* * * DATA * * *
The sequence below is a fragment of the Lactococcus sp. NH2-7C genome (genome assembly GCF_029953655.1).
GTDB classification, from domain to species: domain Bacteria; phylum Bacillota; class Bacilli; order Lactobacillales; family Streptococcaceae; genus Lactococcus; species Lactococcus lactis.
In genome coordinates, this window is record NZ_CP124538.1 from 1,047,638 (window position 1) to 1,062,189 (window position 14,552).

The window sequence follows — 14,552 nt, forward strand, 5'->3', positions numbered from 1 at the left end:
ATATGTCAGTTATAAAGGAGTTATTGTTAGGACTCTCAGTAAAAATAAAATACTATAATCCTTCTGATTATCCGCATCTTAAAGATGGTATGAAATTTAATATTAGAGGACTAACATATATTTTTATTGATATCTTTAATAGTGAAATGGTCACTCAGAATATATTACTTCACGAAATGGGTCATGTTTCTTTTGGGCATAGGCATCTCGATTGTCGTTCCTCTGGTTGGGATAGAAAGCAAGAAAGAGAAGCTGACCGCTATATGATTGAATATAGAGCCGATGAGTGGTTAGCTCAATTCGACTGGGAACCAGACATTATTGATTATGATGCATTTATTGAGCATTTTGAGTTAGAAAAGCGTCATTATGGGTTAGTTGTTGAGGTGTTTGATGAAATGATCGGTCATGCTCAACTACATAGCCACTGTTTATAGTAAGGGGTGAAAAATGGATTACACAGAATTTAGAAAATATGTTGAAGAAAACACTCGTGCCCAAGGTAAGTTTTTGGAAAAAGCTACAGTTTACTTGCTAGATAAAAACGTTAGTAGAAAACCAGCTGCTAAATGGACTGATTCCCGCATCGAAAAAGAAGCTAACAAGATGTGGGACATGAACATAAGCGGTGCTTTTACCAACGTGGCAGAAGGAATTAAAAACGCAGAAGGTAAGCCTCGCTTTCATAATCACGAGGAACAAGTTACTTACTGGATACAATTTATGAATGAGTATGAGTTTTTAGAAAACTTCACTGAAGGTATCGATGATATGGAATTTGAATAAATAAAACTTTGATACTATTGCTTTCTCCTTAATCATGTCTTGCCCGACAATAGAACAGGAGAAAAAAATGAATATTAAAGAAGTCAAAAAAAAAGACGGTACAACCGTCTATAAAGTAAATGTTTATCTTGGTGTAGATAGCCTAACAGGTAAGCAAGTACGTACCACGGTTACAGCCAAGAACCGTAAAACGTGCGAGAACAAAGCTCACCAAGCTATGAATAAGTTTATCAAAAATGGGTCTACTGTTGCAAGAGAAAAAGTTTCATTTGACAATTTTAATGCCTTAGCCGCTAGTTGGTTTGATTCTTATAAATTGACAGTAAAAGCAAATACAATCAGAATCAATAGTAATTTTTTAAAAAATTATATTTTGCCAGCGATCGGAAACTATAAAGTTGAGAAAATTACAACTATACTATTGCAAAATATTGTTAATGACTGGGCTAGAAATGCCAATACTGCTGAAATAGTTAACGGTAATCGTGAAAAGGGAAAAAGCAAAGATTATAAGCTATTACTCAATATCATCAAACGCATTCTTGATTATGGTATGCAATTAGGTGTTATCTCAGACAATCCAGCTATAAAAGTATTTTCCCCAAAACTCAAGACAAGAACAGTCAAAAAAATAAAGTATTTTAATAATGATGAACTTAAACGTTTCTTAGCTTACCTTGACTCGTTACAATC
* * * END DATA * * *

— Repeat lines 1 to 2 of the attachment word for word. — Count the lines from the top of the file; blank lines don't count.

The sequence below is a fragment of the Lactococcus sp. NH2-7C genome (genome assembly GCF_029953655.1).
GTDB classification, from domain to species: domain Bacteria; phylum Bacillota; class Bacilli; order Lactobacillales; family Streptococcaceae; genus Lactococcus; species Lactococcus lactis.